What Is SAREB?

The creation of a “bad bank” or asset management company was one of the conditions for the bailout of the Spanish financial system established in the Memorandum of Understanding on Financial-Sector Policy Conditionality dated 23 July 2012. 

By the end of February 2013, SAREB – Sociedad de Gestión de Activos procedentes de la REestructuración Bancaria – completed its initial funding needs, and as of today, SAREB has raised a total EUR 4.8 billion of capital. The company is owned 55% by private investors and 45% by the FROB (a public restructuring entity created by the Spanish government in June 2009).

SAREB has already acquired from the Spanish banking sector a total of EUR 50.8 billion of problematic assets. These assets had a total gross book value of EUR 106.6 billion (i.e., the assets have been transferred with more than a 50% average discount) and include 107,000 REOs (parcels of real estate owned by the lender after foreclosure) and 90,600 NPLs (non- performing loans). Certain financial institutions may also end up being forced to contribute assets if they are not successful in completing their restructuring and recapitalisation plans. This could raise the value of NPLs and REOs acquired by SAREB from EUR 50 billion to EUR 90 billion (transfer price).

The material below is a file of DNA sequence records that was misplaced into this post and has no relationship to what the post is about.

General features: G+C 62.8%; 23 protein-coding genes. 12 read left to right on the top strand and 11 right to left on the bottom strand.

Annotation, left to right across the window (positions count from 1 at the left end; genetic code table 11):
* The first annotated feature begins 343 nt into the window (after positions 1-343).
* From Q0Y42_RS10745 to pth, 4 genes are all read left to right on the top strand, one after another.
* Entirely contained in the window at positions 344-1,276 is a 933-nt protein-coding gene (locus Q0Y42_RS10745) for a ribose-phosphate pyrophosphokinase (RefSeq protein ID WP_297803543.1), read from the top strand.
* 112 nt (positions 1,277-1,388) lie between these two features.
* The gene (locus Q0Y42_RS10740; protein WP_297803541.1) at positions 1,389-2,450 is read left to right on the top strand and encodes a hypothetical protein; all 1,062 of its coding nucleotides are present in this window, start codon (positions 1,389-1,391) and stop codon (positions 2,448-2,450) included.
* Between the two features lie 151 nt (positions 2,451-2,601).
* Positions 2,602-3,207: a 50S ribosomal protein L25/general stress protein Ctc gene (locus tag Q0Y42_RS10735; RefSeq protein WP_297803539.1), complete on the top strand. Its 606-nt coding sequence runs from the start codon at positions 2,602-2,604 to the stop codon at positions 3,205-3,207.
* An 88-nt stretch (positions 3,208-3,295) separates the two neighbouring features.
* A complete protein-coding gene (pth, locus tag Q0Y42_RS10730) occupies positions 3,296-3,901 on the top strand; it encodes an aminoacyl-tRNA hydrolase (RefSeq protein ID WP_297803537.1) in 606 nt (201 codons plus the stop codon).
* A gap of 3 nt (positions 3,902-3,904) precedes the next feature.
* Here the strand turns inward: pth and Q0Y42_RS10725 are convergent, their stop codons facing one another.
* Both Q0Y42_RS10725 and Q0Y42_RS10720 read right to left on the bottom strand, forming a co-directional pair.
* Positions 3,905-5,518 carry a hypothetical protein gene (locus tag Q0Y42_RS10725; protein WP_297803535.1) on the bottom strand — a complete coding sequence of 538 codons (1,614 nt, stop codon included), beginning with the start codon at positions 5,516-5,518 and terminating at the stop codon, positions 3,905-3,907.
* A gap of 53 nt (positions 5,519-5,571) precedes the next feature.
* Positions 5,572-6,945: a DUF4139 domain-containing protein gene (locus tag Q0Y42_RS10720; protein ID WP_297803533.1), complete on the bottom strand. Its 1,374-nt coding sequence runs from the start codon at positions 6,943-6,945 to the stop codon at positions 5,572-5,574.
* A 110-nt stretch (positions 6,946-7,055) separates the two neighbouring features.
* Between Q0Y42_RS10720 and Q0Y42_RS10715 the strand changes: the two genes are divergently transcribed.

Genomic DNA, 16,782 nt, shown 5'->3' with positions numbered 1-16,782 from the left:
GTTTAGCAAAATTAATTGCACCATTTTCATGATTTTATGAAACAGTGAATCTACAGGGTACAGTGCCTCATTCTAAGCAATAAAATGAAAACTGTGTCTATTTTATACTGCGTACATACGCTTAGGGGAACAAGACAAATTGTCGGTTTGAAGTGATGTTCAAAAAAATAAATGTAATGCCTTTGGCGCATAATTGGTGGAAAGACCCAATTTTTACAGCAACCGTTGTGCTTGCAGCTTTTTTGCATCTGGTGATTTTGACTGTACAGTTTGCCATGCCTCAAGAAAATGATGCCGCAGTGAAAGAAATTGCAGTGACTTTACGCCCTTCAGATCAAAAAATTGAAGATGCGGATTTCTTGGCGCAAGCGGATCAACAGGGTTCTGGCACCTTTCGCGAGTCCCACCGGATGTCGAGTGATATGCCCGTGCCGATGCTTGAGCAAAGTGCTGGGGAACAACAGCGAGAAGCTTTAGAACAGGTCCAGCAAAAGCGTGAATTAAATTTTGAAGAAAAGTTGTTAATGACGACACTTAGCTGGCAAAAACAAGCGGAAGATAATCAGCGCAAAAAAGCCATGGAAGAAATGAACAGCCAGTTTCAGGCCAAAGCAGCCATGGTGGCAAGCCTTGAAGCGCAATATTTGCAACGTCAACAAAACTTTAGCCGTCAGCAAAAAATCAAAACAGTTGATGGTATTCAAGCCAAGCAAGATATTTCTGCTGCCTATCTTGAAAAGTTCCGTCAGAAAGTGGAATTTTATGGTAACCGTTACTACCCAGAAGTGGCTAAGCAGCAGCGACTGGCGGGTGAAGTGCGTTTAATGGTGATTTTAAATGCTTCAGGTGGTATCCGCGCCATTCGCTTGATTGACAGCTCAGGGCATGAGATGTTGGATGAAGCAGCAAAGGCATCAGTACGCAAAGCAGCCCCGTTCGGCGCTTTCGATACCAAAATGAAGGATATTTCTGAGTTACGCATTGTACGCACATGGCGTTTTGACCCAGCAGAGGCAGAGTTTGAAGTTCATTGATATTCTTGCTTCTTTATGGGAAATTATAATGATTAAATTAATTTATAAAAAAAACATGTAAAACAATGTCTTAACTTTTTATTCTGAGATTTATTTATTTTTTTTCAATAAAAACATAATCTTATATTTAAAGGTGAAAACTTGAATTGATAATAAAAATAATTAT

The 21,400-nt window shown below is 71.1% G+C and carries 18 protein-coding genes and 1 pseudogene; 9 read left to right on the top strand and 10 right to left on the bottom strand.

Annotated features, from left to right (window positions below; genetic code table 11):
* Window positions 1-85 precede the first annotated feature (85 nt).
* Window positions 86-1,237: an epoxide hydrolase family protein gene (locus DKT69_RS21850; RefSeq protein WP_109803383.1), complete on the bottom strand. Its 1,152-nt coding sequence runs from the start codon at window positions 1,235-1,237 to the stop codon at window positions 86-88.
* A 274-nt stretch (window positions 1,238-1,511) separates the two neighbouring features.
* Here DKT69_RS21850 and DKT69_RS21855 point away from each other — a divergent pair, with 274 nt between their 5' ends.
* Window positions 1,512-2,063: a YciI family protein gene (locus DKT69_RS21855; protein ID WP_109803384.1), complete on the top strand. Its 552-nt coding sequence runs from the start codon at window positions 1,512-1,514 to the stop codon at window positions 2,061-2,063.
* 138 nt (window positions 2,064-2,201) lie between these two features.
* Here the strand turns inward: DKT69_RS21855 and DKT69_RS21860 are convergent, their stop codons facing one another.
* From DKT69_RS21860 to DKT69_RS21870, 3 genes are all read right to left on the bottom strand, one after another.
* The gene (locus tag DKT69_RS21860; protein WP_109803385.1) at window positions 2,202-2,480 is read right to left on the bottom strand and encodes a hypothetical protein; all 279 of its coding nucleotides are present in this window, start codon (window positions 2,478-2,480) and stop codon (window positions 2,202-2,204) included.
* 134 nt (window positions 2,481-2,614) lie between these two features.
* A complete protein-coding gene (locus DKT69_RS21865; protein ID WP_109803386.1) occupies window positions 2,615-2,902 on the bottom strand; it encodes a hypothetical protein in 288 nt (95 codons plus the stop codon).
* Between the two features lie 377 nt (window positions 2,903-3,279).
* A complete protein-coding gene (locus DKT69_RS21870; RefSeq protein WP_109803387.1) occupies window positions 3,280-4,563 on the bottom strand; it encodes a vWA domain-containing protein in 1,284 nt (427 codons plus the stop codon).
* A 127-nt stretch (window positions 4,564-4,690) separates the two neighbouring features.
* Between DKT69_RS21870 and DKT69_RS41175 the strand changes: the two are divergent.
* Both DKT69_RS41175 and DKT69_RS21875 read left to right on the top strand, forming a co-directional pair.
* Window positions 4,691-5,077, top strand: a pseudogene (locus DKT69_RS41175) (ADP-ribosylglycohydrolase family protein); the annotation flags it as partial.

SAREB has recently approved the business plan for its 15-year life on the basis of the EUR 50.8 billion of assets already contributed. According to the business plan, during the first five years SAREB expects to dispose of almost half of its REOs portfolio.

Investing in SAREB’s Assets

Investors may acquire assets from SAREB either directly or through specific vehicles to be created, the so-called Bank Asset Funds (Fondos  de Activos Bancarios, or “FABs”). FABs are a completely new investment vehicle under Spanish law, but they are much like the special purpose entities used in securitisations. So, just like in securitisation structures, an investor who is interested in acquiring a specific portfolio of NPLs from SAREB can do so by setting up an ad hoc FAB. The investor then acquires the securities issued by the FAB and thus indirectly the proceeds of the underlying portfolio.

A new Spanish regulation affords preferential treatment for the taxation of FABs and the income derived by foreign investors from their investment in these vehicles.

Investors also benefit indirectly from new tax provisions which are designed to ensure tax neutrality upon the transfer of real estate assets and loans to SAREB and upon the reorganization of the assets by SAREB for their direct sale to third parties or their assignment to FABs.

Author

Partner, Barcelona
Email: Fernando de la Mata

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